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BS: Recipes - what are we eating?

Steve Shaw 23 Jan 20 - 06:01 PM
Steve Shaw 23 Jan 20 - 05:51 PM
Stilly River Sage 23 Jan 20 - 04:47 PM
Donuel 23 Jan 20 - 07:16 AM
Steve Shaw 23 Jan 20 - 06:52 AM
BobL 23 Jan 20 - 03:37 AM
Donuel 22 Jan 20 - 08:02 AM
Donuel 22 Jan 20 - 07:51 AM
Steve Shaw 22 Jan 20 - 07:00 AM
Donuel 22 Jan 20 - 06:42 AM
Steve Shaw 22 Jan 20 - 05:49 AM
Stilly River Sage 21 Jan 20 - 09:36 PM
Charmion 21 Jan 20 - 08:13 PM
Donuel 21 Jan 20 - 08:01 PM
Steve Shaw 09 Jan 20 - 07:05 PM
Steve Shaw 09 Jan 20 - 11:11 AM
Charmion 09 Jan 20 - 07:18 AM
Steve Shaw 09 Jan 20 - 05:47 AM
Stilly River Sage 09 Jan 20 - 02:27 AM
Steve Shaw 08 Jan 20 - 09:23 PM
Steve Shaw 08 Jan 20 - 09:21 PM
Charmion 08 Jan 20 - 08:44 PM
Charmion 08 Jan 20 - 08:18 PM
Steve Shaw 08 Jan 20 - 06:00 PM
Charmion 08 Jan 20 - 02:37 PM
Steve Shaw 08 Jan 20 - 05:37 AM
leeneia 08 Jan 20 - 01:41 AM
Steve Shaw 07 Jan 20 - 12:52 PM
Stilly River Sage 07 Jan 20 - 12:38 PM
Mrrzy 07 Jan 20 - 10:50 AM
Donuel 07 Jan 20 - 08:54 AM
Donuel 07 Jan 20 - 07:39 AM
Charmion 07 Jan 20 - 06:29 AM
Steve Shaw 06 Jan 20 - 04:58 PM
Stilly River Sage 06 Jan 20 - 04:14 PM
Raggytash 06 Jan 20 - 03:57 PM
Stilly River Sage 06 Jan 20 - 01:37 PM
Steve Shaw 06 Jan 20 - 12:54 PM
Raggytash 06 Jan 20 - 07:36 AM
Charmion 06 Jan 20 - 07:34 AM
Charmion 02 Jan 20 - 09:51 AM
BobL 02 Jan 20 - 02:37 AM
keberoxu 01 Jan 20 - 04:42 PM
Stilly River Sage 31 Dec 19 - 10:30 AM
EBarnacle 31 Dec 19 - 12:06 AM
Steve Shaw 30 Dec 19 - 07:07 PM
EBarnacle 30 Dec 19 - 12:25 AM
Steve Shaw 28 Dec 19 - 06:32 AM
Dave Hanson 28 Dec 19 - 02:52 AM
Stilly River Sage 27 Dec 19 - 10:04 PM
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Subject: RE: BS: Recipes - what are we eating?
From: Steve Shaw
Date: 23 Jan 20 - 06:01 PM

Actually, I do have a bit of an issue with bay leaves. I do have a bay tree I can raid for fresh leaves, but I do wonder what the leaves actually contribute to any dish. I know that I've overdone bay at times and have had to trash the dish. So if I use less, I can't detect their influence. Hmm. I tend to leave them out these days. Other spicy additions I'm suspicious of are cinnamon and fennel seeds. Tiny amounts only of the former and none of the latter. Overdone rosemary can be a bit of a hooligan too. Someone gave me some pistachio biscotti they'd made the other day. I had to spit out the first mouthful as it was overwhelmed by cinnamon. Mrs Steve is eating them so mebbe it's just me!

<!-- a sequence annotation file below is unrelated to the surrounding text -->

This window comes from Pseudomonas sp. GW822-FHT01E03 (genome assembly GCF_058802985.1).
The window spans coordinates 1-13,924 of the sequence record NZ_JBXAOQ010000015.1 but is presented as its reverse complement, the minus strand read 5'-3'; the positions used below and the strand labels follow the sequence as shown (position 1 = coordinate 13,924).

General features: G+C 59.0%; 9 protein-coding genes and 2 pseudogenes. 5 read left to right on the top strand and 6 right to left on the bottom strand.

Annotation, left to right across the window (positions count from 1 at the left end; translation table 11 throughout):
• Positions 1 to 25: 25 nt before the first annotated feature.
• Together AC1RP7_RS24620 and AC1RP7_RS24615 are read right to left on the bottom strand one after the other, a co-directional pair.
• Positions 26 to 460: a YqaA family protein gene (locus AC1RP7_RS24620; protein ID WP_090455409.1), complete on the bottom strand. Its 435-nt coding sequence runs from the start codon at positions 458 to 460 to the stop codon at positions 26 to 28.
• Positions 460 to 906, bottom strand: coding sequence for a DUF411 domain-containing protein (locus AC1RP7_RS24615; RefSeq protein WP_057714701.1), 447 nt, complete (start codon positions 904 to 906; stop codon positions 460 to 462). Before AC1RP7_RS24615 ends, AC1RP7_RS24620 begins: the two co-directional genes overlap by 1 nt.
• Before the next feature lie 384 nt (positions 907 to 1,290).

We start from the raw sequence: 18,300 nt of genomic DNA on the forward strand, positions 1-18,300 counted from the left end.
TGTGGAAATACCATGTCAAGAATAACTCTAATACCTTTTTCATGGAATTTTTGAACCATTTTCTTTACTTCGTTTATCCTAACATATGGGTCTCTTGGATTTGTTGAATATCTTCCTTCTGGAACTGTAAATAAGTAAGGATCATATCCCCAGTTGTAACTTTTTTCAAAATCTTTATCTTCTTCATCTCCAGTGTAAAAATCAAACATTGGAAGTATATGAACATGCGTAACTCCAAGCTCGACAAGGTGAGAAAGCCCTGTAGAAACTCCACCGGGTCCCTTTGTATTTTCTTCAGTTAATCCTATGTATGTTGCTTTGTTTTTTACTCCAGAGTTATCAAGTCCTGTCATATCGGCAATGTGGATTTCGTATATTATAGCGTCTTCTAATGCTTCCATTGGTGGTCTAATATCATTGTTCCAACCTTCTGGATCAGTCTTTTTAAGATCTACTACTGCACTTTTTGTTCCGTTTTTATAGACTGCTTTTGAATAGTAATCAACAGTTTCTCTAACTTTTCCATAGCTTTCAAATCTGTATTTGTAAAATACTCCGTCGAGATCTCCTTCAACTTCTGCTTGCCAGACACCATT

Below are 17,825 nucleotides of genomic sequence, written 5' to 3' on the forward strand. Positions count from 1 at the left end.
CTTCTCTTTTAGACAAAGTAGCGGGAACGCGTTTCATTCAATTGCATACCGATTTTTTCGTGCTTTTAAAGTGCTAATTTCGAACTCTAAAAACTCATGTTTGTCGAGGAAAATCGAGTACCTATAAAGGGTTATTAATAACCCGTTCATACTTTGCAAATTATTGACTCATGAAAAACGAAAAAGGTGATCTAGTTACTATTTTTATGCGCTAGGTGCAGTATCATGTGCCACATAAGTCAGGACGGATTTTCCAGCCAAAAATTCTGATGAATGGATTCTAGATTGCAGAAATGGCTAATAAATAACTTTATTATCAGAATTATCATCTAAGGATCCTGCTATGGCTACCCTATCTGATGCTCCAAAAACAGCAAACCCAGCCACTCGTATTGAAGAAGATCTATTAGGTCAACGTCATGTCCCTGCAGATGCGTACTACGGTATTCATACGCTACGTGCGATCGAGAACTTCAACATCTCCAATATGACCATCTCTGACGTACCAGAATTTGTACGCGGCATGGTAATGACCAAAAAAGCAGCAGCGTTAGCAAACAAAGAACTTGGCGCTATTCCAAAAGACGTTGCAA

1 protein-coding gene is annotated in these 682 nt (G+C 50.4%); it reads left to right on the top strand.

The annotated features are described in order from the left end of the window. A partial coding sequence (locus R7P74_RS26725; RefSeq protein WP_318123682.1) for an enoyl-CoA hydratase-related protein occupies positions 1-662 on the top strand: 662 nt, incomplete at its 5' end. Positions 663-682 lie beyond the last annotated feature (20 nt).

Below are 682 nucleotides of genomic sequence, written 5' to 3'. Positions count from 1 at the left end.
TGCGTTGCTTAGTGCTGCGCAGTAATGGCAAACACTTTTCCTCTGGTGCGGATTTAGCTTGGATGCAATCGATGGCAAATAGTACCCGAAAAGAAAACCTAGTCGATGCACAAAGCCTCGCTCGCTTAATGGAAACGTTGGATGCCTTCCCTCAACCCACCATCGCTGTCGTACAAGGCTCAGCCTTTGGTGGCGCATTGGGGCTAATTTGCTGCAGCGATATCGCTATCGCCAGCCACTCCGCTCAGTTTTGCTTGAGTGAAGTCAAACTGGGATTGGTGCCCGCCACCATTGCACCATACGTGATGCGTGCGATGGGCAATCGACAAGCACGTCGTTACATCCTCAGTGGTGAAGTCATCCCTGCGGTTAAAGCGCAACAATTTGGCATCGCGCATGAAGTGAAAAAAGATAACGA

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Subject: RE: BS: Recipes - what are we eating?
From: Steve Shaw
Date: 23 Jan 20 - 05:51 PM

I'd use about eight peeled garlic cloves, squashed with my fist and slightly busted up, and leave them out of your holy trinity. It sounds great but I'd have to use whatever chillies I could find. I do live in remote Cornwall, y'know!


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Subject: RE: BS: Recipes - what are we eating?
From: Stilly River Sage
Date: 23 Jan 20 - 04:47 PM

Here's one a friend shared on Facebook recently. The text at the beginning describes the author's experience with the dish. From Texas Monthly magazine: Carne Guisada, a spicy meat stew that goes down well in a tortilla.

Sylvia Casares’s Frontera Carne Guisada
Serves 8

  • 3 pounds beef stew meat, cut into 3/4-inch pieces
  • 3 guajillo chiles, stems and seeds removed
  • 1 chile de árbol, stem removed
  • 1 cup chopped white onion
  • 1 cup chopped tomato
  • 1/2 cup chopped bell pepper
  • 1/4 cup tomato sauce
  • 2 teaspoons Holy Trinity*
  • 1/4 teaspoon Mexican oregano
  • 2–3 bay leaves
  • 1 1/2 teaspoons salt
  • 2 tablespoons vegetable oil
  • 2 tablespoons all-purpose flour

*In a spice grinder, combine 3 peeled garlic cloves, 1 1/2 teaspoons cumin seeds, and 1 1/4 teaspoons peppercorns, along with 1 tablespoon water. Process into a smooth paste.

In a large saucepan, combine the meat with 4 cups water. Bring to a boil, then reduce the heat and simmer for 15 minutes. Skim the froth, then cover and simmer for 1 hour and 15 minutes.

Meanwhile, in a small saucepan, combine the chiles with 1 cup water. Bring to a boil, then simmer for 15 minutes. Let cool.

In a blender, process the chiles and their liquid until you have a smooth sauce, about 1 minute. Pass the sauce through a strainer, and reserve 1/2 cup of the liquid.

To the meat in the saucepan, add the onion, tomato, and bell pepper. Stir in the 1/2 cup chile
liquid, tomato sauce, Holy Trinity, oregano, bay leaves, and salt.

Simmer for 20 minutes.

Meanwhile, heat the oil in a small skillet over medium heat. Whisk in the flour and stir until golden in color. Remove from heat and add a small amount of liquid from the stew pot and stir to remove any lumps.

When the meat is tender, whisk in the flour mixture. Stir occasionally while simmering for about an hour, or until the stew is thickened. Serve immediately.